Alan Paton wrote Cry, the Beloved Country about his native country, South Africa, in 1946. In the 60 plus years since, it has become a classic. When I was an undergraduate at Duke in the 1970’s, this book was required reading in a class that I did not have to take. In preparation for a trip to South Africa this month, I recently read it for the first time. The book creates a narrative about the sequence of events in the later life of Reverend Stephen Kumalo, a black, native South African who lives in Ndotsheni, Natal, an area of South Africa. In Kumalo’s Natal, many residents have left for jobs in the mines or in Johannesburg. As the population of the tribes has increased, the land given to them through various means has been insufficient to support the younger generations. In fact, the land of South Africa is an engaging theme throughout the novel. In Kumalo’s world, Johannesburg has grown into a major metropolis with all the benefits and detriments of a big city. As the largest city in South Africa, it is on the front of the increasing conflicts between the governing and minority white population and the majority black African population.
The time, the people, and the events that Kumalo encounters on the trip comprise the richness of this book. Kumalo leaves Natal for a trip to Johannesburg to find his sister, Gertrude. He finds her only to discover that she is not physically sick but has become a prostitute and bootlegger. He finds his brother, John, and discovers that he has become a leader of the black movement for freedom, while cautiously being more of an orator than an open law-breaker. He finds his son, Absalom, after Absalom has been arrested for the murder of a prominent white engineer, Arthur Jarvis, who has been leading the national discussion about freeing the blacks.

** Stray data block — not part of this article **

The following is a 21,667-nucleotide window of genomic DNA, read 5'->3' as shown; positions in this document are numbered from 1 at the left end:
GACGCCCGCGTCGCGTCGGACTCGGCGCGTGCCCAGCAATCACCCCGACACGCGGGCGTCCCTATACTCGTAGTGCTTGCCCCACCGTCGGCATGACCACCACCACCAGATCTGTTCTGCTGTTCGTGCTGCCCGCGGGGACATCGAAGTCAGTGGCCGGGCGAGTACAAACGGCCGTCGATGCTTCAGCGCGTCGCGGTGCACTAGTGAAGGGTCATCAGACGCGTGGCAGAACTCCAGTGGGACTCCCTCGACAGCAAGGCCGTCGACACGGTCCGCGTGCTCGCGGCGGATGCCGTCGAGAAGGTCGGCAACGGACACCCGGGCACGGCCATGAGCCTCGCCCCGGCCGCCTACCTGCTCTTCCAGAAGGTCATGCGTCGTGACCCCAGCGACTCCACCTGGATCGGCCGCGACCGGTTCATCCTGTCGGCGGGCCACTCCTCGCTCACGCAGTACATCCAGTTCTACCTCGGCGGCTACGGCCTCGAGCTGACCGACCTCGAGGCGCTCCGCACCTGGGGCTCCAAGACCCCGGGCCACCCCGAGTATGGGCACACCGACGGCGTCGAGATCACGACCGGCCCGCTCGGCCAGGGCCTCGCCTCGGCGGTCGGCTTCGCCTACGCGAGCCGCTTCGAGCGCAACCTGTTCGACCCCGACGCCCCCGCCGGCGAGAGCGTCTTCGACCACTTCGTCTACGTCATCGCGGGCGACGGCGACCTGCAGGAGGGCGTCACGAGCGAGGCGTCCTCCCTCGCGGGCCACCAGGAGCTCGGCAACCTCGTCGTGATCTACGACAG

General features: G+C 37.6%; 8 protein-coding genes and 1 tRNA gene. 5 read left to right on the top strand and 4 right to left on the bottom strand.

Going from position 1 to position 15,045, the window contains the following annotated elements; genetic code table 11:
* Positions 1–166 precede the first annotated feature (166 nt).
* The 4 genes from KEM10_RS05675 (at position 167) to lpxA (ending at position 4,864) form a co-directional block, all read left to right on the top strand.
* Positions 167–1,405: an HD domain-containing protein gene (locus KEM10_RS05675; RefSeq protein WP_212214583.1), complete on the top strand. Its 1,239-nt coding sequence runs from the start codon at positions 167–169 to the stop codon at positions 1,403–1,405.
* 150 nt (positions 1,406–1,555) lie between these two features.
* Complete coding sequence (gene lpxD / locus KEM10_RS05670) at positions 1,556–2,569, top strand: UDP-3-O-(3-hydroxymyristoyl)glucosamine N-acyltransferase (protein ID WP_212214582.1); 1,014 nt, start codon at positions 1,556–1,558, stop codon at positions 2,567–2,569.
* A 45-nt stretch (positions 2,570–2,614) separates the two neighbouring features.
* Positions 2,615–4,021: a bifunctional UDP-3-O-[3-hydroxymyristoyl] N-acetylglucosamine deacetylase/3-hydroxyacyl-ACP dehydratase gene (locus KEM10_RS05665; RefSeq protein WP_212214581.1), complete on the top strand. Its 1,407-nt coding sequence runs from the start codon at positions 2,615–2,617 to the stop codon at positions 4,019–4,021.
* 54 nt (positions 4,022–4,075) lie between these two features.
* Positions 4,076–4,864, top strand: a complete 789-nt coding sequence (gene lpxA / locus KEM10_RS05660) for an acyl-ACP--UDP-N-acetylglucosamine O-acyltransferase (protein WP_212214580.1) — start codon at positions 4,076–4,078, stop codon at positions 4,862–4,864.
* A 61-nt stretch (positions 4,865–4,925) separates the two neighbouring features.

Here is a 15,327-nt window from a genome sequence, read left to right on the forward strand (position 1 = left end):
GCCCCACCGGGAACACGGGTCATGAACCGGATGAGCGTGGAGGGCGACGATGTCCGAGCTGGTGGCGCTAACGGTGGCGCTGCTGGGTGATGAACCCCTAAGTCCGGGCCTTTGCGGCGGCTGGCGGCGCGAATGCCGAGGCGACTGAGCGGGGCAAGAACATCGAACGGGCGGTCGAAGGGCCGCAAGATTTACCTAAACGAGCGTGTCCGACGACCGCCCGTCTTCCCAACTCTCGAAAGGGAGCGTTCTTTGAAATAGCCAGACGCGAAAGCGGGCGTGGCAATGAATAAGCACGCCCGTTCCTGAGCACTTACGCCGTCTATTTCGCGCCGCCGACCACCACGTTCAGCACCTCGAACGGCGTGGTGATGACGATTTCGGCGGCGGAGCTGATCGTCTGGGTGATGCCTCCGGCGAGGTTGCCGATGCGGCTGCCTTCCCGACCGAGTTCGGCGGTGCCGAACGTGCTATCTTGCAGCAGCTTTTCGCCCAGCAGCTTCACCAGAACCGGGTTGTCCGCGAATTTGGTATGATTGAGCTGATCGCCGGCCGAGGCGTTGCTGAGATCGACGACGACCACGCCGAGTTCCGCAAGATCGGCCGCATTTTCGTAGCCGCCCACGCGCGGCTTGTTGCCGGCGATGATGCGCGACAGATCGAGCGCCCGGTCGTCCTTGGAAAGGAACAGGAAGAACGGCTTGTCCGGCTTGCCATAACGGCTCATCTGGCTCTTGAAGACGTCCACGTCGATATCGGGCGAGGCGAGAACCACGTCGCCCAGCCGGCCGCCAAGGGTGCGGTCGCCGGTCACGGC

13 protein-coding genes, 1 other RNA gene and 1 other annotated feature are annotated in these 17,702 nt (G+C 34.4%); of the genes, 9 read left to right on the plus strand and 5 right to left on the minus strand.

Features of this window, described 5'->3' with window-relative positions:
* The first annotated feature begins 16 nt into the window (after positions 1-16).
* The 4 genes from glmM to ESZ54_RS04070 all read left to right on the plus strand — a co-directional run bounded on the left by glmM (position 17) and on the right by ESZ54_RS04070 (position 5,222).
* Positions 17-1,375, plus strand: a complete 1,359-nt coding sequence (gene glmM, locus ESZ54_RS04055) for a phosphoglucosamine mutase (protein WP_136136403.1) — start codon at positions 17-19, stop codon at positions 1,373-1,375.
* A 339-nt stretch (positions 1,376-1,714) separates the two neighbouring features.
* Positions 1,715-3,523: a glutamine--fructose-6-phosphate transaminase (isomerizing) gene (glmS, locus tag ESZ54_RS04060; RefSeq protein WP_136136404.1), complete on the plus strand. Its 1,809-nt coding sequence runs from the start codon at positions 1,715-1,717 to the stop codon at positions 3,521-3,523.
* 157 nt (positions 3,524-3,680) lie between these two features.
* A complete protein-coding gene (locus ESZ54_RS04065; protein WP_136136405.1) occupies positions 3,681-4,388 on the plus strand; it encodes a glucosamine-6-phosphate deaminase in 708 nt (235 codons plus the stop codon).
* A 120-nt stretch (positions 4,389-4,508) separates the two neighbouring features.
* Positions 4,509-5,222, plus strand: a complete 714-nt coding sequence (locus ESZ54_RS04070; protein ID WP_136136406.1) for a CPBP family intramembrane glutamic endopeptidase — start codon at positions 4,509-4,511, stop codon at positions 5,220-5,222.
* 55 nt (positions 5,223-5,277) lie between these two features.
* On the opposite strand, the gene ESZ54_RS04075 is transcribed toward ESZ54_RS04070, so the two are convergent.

I usually write reviews of non-fiction books but the beauty of a novel is in the way the author weaves the story’s narrative until the end. In the event that someone reads this review and opts to read Cry, the Beloved Country for the first time, I have chosen not to write a descriptive narrative about the way the story ends but instead about its ending paragraph. The book ends with Reverend Kumalo meditating on a mountain top at dawn. Kumalo has a reason for his personal journey to the mountaintop, but Paton uses the ending as a metaphor for the dawn of the emancipation of native South Africans. The book ends with a prophetic sentence that is almost a question: “But when that dawn will come, of our emancipation, from the fear of bondage and the bondage of fear, why, that is a secret.”
I selected Cry, the Beloved Country because it was a book that I had never read and a book that argued for equality of the races in South Africa long before there was an organized international outcry against apartheid. In fact, the book was written before the Afrikaner Nationalist Party won the 1948 election and implemented the official policy of apartheid. Paton’s description of the trials and tribulations of the blacks in South Africa was risky given his status as a free white South African.
Paton’s incorporation of the readings of Abraham Lincoln into the novel indicates that he believed that whites in South Africa could see the importance of helping the blacks achieve liberation and financial independence even though for a white to do so was unpopular at the time. It took nearly 50 years after the publication of this book for apartheid to end, but it probably would not have ended as quickly as it did had there not been a group of whites like Paton who continually pushed to end the practice.
Cry, the Beloved Country describes the land that attracted the first white immigrants to settle it, the black tribesmen who were natives, and the tribes who migrated to South Africa. All of them loved the land and cherished it in many ways. I enjoyed reading the book given the retrospective viewpoint we have post-apartheid, and I look forward to my visit to South Africa.